3. What if it's dumb? This is actually a very valid question. We don't simply have the luxury of changing the channel. I would challenge you, however to push past the vague "this is lame" and really dissect what isn't resonating with you. I once watched an elderly European woman cough up phlegm, chew it, and then swollow it repeatedly for an entire train ride from the Damen stop to Merchandise Mart. It was fascinating and disgusting all at the same time, my take away was a creative spin on the story of Sisyphus. My point being, "dumb" is a remedial way of saying "boring" and boring, we all learned as adolesents, is a "state of mind". We developed "boredom" almost exactly the same time we stopped pretending.
4. There is little to no benefit to me seeing a live show versus just staying home and being comfortable. We live in an interesting time. A time where if we are all honest with ourselves, we are secretly a bit relieved when plans fall through, or a freind cancels on us. I am not the expetion to this cultural phenom. I get it. I have what I like to call "Deisel socialbility" simply put, it takes a bit to warm me up, but once I'm moving I'm a force to be reckoned with. Regular life of the party when a scant hour before I was secretly hoping that the place I was going to had a small fire and of course no one was hurt. for myself, 99% of my excursions into the dark abyss of the "world" are in hindsight really fun and strangely refreshing. I call it "earning the couch" I've left it all on the dance floor and so when I'm recovering on my couch the next day, I earned it, damn it. The benifits include but are not limited to; life experience (in 10 years no one is going to reference that entourage marathon), Meeting new people (relax, put your head between your knees) at best you may be on your way to gaining new life-long friends, also heightening your chances of having sex with someone besides yourself (not that ther's anything wrong with that).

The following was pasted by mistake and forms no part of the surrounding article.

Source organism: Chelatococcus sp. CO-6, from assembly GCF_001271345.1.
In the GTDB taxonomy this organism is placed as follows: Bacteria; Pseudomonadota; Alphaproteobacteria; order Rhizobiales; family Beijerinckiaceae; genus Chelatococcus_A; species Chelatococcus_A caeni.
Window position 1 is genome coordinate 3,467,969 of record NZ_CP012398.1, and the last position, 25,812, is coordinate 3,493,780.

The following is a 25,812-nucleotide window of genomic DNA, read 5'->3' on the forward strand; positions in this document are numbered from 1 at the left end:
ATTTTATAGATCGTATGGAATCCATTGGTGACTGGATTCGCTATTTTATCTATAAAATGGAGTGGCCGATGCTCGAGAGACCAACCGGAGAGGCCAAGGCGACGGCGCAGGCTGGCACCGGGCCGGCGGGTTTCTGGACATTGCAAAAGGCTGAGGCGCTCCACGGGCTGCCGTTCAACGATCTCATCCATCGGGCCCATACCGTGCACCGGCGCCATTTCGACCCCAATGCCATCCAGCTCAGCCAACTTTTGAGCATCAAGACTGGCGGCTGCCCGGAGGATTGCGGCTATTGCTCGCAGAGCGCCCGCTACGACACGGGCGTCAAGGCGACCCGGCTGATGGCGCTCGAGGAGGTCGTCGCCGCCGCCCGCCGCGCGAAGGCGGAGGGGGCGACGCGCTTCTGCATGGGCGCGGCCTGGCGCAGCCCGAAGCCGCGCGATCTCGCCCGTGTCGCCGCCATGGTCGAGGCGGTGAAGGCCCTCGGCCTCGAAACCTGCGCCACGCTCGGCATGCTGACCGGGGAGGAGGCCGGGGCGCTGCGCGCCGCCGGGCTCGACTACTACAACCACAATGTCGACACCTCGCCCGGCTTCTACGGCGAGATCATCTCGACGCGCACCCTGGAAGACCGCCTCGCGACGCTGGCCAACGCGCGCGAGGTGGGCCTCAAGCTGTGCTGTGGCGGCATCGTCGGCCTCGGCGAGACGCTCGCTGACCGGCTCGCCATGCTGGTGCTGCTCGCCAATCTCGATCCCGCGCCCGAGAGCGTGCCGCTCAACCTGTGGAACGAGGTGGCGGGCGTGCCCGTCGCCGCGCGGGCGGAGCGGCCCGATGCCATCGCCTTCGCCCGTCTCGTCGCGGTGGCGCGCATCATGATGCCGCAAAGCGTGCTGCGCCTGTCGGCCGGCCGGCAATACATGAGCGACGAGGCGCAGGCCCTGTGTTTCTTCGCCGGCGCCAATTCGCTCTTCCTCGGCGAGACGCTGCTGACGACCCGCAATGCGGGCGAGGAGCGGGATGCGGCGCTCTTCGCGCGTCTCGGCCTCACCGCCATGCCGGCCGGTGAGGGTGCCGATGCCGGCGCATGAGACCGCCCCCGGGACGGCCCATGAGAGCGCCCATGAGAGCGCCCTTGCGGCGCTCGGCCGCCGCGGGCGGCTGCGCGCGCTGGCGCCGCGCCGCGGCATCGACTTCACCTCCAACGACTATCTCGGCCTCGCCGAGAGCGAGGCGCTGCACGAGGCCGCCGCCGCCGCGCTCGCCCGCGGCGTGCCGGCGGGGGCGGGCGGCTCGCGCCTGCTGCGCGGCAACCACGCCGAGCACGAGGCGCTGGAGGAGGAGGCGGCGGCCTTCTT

Perhaps, i've gone a bit off topic, so I will try to reign it back in. Lastly, and perhaps the most seminal reason live shows are better is;
5. I do them, duh.